‘Social Intelligence’ in Research

Social Intelligence,‘Social Intelligence’ in Research Articles as a concept, was propounded by psychologist Edward Thorndike in 1920. In his own words, Social Intelligence is “the ability to understand and manage men and women, boys and girls, and to act wisely in human relations”. So, by the very definition, the concept relates to both the cognitive aspects (the ability to understand people) and practical aspects (ability to deal with and respond towards them).

In years to come, Moss and Hunt defined it on similar lines as “the ability to get along with others” and P. E. Vernon in 1930s carried it forward by describing it as “Social intelligence is reflected in the general ability to get along with people in general, social technique or ease in society, knowledge of social matters and susceptibility to stimuli from other members of a group, as well as insight into the temporary moods or underlying personality traits of strangers”.

What followed was a lull in terms of specific research on the concept, until Gardner in 1980s proposed a novel model of multiple-intelligences with interpersonal and intrapersonal as two of them. They, together, are seen in terms of social intelligence. In his words, “social intelligence allows people to take advantage of the resources of others. We are finding that much of people’s effective intelligence is, in a sense, outside the brain. This means, you can use intelligence for other people, if you know how to reach it and how to use it. Therefore, the best strategy is to mobilize other people around you.”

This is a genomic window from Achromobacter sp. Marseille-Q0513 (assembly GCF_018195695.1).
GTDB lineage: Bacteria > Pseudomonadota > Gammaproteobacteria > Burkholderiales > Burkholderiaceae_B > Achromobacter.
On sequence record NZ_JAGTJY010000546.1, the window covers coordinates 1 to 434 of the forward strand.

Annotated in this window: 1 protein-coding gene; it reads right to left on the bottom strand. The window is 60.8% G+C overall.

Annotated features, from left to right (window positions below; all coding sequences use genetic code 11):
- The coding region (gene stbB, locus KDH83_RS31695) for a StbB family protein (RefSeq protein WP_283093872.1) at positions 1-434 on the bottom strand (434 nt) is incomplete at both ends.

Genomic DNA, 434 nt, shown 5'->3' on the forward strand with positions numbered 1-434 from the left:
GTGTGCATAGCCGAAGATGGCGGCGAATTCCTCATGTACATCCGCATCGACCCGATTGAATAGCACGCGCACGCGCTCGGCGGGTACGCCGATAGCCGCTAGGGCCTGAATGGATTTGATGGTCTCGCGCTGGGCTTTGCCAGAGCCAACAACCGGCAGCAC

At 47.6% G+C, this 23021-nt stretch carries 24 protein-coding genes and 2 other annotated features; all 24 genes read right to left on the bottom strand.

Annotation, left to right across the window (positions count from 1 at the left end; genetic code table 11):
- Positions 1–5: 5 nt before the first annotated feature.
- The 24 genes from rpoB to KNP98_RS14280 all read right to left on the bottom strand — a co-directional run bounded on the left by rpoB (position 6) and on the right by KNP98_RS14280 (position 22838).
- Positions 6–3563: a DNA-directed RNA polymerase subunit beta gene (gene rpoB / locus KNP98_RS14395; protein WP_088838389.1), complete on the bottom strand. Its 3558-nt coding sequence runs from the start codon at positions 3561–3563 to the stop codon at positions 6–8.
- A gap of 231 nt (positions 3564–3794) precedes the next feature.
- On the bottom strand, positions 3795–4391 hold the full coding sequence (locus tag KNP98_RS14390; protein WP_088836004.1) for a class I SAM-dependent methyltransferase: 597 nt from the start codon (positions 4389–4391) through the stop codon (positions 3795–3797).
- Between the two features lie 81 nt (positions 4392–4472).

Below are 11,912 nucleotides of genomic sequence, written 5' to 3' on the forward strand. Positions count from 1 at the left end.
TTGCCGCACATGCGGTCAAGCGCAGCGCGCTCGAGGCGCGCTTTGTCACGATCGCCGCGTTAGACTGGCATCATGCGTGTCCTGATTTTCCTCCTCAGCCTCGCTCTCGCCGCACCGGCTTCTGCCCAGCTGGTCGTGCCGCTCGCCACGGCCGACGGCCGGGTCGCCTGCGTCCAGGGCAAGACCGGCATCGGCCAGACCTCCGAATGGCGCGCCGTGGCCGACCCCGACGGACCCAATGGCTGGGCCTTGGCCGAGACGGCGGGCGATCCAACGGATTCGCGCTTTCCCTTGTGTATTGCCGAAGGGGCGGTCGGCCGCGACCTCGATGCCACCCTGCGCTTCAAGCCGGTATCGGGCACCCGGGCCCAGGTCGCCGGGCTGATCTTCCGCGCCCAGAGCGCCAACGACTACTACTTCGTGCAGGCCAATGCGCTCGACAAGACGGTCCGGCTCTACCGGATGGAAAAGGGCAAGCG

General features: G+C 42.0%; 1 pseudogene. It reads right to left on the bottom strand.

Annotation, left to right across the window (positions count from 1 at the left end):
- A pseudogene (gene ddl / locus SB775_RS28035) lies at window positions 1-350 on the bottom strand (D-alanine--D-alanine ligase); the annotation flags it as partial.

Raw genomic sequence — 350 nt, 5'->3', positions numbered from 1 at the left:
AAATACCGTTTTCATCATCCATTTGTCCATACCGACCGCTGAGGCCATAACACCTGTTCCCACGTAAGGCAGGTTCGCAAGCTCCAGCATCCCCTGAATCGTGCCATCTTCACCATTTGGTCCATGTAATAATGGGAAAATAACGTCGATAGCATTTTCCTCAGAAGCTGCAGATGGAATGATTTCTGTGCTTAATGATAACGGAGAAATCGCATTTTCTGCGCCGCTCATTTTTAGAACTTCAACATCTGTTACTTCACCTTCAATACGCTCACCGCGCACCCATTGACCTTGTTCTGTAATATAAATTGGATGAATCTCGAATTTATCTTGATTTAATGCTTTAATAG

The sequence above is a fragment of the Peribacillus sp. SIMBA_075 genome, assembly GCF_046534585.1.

So, according to him, interpersonal intelligence covers the ability to read other people’s moods, motives and other mental states; and intrapersonal includes the ability to access and assess one’s own feelings and to draw on them to guide behavior. He also believed it to be the basis of EI with a greater focus on cognition and understanding than feeling.

Researchers Ford and Tisak found both convergent and divergent validity for social intelligence. They also found that social intelligence was a better predictor of a behavioral measure of social effectiveness than was academic intelligence. In fact, overall in that decade, researchers agreed that social intelligence is distinct from general intelligence and may serve as a better predictor of behavior.

In early 1990s, Researcher Zaccaro and his associate saw social intelligence in terms of two aspects:

(a) Social understanding and

(b) Situational-appropriate behavior.

According to them, socially-intelligent individuals are aware of the social situation, including the problems and needs of others (social perceptiveness). They are also able to behave appropriately for different social situations (behavioral flexibility). health and safety awareness course

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